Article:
Dining in the Dark: Empathize from Plates to Policies

Written By Sylvia Leung 

Sara Minkara (President and Founder of ETI) hosting a dining in the dark event with a room full of Harvard Kennedy School of Government students (April 10, 2014).
Sara Minkara (President and Founder of ETI) hosting a dining in the dark event with a room full of Harvard Kennedy School of Government students (April 10, 2014).

“As an aspiring policy maker, I feel that everyone should go through dining in the dark…” said Harvard Kennedy School (HKS) and Harvard Business School student Amandla Ooko-Ombaka. Amandla was one of the 60+ HKS students and friends who were blind-folded while eating a three-course meal at the April 2014 HKS Dining in the Dark event. Sara Minkara (President and Founder of ETI) and I planned this event to increase awareness and empathy for the blind and disabled.

I totally agree with Amandla. Everyone should experience dining in the dark because there’s no better way to empathize the blind than to experience being blind yourself. While attendees learned how to dine blind-folded, they grew hungry to better understand and help the blind and disabled. Throughout the three and a half hour event, our conversations progressed from plates of food, processes of life and policies of change.

Plates of Food

By eating blind-folded, attendees tapped into their under-utilized senses. Amandla commented, “I am grateful for the experience of really focusing on the sensation of eating with friends - the sound of their voices, their spatial orientation, the smell of our food, the need to be purposeful with each movement of my cutlery.” As a non-blind folded emcee of the event, I witnessed people tenderly touching their table settings to navigate their surroundings, slowly savoring their food to appreciate the flavors, and listening carefully to recognize their tablemates’ voices. I heard comments of both struggles and accomplishments. Initially, attendees appeared frustrated or anxious to fail at dining properly. However, in the end, I heard attendees cheer when they were able to accurately guess what they were eating and neatly finish their food.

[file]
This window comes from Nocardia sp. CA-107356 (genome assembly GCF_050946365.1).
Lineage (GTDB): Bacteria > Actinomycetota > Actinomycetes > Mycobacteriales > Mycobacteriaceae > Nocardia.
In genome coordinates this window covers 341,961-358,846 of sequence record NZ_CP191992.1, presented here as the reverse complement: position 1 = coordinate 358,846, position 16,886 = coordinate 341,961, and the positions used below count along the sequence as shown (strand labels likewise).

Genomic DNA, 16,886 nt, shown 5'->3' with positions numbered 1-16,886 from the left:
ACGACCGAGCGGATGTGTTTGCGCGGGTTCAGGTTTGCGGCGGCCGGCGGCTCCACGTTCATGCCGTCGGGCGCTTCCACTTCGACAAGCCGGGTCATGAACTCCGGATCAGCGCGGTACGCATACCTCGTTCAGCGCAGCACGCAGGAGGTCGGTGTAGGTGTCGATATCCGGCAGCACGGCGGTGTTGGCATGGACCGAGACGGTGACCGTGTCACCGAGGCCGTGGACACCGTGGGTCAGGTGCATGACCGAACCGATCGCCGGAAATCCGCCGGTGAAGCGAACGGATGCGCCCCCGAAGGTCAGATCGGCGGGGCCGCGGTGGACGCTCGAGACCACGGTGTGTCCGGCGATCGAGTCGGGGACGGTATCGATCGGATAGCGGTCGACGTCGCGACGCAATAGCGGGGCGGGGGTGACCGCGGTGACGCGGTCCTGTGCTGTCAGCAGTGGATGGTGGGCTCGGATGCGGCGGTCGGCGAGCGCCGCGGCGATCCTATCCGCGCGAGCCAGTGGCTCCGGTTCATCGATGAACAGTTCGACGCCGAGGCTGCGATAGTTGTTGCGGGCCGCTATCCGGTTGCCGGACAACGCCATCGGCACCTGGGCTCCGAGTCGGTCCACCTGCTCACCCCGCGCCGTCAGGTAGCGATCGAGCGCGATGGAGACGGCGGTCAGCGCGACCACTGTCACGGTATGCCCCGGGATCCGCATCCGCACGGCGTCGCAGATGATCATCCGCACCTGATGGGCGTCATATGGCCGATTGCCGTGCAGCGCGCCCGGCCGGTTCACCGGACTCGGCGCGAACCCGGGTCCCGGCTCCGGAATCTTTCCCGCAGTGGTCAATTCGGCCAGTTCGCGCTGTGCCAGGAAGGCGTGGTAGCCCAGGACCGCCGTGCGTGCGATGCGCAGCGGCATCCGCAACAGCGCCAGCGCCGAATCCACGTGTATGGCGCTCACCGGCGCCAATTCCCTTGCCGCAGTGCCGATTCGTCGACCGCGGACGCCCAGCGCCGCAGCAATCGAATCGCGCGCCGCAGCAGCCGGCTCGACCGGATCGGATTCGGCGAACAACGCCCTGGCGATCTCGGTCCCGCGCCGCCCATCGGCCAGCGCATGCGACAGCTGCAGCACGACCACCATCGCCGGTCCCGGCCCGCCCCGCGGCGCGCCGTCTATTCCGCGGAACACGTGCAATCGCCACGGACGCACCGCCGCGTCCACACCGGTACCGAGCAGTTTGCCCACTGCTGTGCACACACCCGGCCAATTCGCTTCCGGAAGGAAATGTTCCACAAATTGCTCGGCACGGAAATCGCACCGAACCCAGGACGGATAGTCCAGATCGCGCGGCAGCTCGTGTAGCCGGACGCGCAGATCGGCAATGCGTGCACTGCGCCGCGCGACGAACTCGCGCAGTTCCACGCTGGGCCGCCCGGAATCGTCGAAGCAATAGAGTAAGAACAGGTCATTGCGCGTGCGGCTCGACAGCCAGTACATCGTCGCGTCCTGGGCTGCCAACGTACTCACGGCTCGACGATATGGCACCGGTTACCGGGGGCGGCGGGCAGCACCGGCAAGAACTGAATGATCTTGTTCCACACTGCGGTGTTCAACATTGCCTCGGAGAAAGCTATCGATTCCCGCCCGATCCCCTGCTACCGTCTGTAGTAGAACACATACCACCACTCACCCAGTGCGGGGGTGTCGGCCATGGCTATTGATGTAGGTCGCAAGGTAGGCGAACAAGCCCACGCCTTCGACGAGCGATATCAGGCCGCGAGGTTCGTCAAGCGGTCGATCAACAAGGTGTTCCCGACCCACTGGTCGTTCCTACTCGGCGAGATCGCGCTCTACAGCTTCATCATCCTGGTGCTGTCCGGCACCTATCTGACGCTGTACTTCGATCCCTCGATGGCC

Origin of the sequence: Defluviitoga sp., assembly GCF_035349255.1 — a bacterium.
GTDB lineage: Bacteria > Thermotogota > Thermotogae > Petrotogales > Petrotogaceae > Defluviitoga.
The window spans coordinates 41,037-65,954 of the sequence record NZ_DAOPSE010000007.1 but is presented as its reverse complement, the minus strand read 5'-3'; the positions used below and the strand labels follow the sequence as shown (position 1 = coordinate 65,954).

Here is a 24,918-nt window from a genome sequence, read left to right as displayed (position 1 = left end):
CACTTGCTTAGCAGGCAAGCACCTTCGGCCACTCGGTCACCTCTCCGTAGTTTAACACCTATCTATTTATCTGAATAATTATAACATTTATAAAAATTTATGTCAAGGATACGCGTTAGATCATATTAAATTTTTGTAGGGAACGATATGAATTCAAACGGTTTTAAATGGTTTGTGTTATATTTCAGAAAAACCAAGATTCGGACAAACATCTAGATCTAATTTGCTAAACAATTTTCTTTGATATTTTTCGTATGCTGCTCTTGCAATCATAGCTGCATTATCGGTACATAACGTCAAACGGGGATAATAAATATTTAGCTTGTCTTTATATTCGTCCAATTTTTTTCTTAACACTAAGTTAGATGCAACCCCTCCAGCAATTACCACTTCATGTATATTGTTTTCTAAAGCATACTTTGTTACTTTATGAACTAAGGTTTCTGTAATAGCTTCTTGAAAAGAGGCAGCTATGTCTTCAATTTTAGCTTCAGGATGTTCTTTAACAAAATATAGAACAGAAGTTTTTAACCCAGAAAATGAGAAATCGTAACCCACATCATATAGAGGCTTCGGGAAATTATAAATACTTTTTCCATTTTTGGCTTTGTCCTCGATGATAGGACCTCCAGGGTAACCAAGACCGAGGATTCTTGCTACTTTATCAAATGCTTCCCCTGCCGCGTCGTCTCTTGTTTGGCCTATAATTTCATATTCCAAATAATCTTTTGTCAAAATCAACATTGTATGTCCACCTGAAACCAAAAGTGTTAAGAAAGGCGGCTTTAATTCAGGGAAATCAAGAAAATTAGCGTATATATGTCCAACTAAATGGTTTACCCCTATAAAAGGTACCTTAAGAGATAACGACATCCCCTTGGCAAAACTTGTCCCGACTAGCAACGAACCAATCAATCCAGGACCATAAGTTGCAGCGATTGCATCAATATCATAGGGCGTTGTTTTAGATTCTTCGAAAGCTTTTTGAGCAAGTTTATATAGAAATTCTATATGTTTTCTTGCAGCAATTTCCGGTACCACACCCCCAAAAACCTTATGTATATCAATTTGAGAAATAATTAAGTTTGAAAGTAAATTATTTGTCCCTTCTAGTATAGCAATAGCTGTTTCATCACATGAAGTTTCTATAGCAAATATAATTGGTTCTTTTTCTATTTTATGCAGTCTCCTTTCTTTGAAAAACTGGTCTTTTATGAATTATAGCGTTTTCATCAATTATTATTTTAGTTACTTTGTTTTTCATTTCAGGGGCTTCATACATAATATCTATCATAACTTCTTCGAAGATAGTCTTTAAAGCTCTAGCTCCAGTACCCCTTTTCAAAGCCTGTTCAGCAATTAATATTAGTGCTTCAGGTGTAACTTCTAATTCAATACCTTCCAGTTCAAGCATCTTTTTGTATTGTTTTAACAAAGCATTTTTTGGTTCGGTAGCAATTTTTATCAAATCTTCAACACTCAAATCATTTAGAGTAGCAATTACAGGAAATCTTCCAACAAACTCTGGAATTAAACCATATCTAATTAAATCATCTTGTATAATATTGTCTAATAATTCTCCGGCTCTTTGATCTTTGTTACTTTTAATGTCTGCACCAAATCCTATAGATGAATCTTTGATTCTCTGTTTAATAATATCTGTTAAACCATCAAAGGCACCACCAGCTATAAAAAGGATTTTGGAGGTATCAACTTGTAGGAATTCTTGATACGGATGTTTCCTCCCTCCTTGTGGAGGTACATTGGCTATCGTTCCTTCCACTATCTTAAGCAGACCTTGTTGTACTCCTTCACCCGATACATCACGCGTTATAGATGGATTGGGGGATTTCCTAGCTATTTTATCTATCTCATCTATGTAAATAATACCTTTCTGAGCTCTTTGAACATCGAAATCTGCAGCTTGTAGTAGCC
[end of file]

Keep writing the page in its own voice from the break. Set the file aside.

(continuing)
Processes of Life

The blind-folded dining experience opened up a whole new conversation about the processes of life. I remember the conversation shifting when one attendee asked Sara about her personal experience as a blind person.  While Sara shared her life stories and a unique can-do attitude, I felt the audience grew more energetic, curious and compassionate. There were more thoughtful and heartfelt questions, including questions about how blind cross the street, when is it okay to offer help to a blind person and the dating experience for the blind.

Policies of Change

As the event was coming to a close, attendees started asking more action-oriented and problem-solving questions. Sara responded by urging everyone to accommodate the blind and disabled in whatever work they do. In a room full of future policymakers, I think attendees walked away with the key point that blind and disabled persons should be considered in all decision-making. Decision-making could be in the government at the local, state or national level. Decision-making could be in the private for-profit or non-profit sector. Whatever the case may be, blind and disabled persons should be considered anywhere where policies and decisions are made. I’ve learned from Sara and this event that such policy considerations should go beyond giving charity to the disabled. Instead, such policy considerations should enable the disabled to self-sustain and contribute to society.

From plates to policies, I took away so many lessons and memories from this Dining in the Dark experience. I hope everyone (including you the reader!) will attend or even host your own Dining in the Dark event.

Special thanks to the HKS Center for Public Leadership for sponsoring the Dining in the Dark event.